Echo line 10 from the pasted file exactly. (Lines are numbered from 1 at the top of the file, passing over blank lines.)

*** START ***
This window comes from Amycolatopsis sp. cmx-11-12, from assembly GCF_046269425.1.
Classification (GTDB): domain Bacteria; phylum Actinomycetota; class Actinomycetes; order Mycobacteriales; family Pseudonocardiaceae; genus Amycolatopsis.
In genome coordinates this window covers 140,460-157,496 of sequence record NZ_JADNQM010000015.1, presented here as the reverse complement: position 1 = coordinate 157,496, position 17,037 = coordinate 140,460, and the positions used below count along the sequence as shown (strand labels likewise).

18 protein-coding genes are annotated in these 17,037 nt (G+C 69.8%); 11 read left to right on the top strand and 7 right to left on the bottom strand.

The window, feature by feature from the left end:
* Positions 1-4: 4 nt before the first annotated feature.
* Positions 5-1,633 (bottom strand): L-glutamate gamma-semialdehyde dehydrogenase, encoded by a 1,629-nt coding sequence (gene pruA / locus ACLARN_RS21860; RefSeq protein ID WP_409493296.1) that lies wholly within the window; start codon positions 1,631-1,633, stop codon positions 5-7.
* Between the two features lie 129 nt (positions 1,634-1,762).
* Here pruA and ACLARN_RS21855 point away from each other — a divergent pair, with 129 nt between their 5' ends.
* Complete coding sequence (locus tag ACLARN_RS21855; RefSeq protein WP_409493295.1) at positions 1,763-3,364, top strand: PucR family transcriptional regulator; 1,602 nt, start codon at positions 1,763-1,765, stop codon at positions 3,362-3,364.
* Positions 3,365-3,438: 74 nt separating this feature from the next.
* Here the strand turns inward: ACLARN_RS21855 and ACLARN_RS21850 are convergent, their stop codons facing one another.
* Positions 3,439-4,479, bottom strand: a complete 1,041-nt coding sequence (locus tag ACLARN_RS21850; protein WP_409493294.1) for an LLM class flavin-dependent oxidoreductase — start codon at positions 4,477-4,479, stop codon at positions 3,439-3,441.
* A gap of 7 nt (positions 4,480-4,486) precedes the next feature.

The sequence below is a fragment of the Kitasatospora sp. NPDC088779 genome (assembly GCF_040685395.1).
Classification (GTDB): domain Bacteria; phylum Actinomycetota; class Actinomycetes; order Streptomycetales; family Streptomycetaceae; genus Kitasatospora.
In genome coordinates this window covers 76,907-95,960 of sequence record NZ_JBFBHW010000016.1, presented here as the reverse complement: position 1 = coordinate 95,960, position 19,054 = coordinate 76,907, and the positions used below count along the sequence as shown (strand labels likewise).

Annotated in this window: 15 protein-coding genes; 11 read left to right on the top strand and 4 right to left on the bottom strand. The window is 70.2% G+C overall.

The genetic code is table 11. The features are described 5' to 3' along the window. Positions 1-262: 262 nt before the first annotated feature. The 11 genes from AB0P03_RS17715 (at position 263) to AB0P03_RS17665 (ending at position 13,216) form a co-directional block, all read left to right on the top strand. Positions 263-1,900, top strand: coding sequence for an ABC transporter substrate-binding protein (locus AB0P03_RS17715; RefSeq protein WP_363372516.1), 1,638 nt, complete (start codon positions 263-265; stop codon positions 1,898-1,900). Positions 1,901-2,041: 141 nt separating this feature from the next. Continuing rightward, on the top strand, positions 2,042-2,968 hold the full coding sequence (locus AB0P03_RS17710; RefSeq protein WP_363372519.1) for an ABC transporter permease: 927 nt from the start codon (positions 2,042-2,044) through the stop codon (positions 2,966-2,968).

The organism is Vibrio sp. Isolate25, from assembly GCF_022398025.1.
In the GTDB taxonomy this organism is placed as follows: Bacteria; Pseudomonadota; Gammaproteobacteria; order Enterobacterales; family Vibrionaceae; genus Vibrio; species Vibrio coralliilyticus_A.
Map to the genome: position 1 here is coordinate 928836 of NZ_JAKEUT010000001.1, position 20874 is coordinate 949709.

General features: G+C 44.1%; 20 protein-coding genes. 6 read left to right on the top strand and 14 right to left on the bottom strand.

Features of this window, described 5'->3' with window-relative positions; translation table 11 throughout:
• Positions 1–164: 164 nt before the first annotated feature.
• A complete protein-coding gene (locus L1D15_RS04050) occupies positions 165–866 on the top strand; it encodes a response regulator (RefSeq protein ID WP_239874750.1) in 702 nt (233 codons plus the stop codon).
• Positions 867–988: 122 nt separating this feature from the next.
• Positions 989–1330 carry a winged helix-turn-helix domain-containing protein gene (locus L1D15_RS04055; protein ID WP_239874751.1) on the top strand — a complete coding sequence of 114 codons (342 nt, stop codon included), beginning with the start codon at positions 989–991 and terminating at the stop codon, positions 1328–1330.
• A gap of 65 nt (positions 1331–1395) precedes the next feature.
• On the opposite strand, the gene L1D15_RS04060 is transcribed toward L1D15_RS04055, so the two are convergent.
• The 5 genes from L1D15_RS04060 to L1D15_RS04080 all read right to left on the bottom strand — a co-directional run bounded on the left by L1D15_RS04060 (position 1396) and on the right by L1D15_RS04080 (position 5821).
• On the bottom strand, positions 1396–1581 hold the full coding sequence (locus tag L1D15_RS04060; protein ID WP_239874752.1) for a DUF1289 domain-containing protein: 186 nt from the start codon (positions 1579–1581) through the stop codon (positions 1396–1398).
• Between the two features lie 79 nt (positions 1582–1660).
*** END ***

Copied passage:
* Complete coding sequence (locus tag ACLARN_RS21855; RefSeq protein WP_409493295.1) at positions 1,763-3,364, top strand: PucR family transcriptional regulator; 1,602 nt, start codon at positions 1,763-1,765, stop codon at positions 3,362-3,364.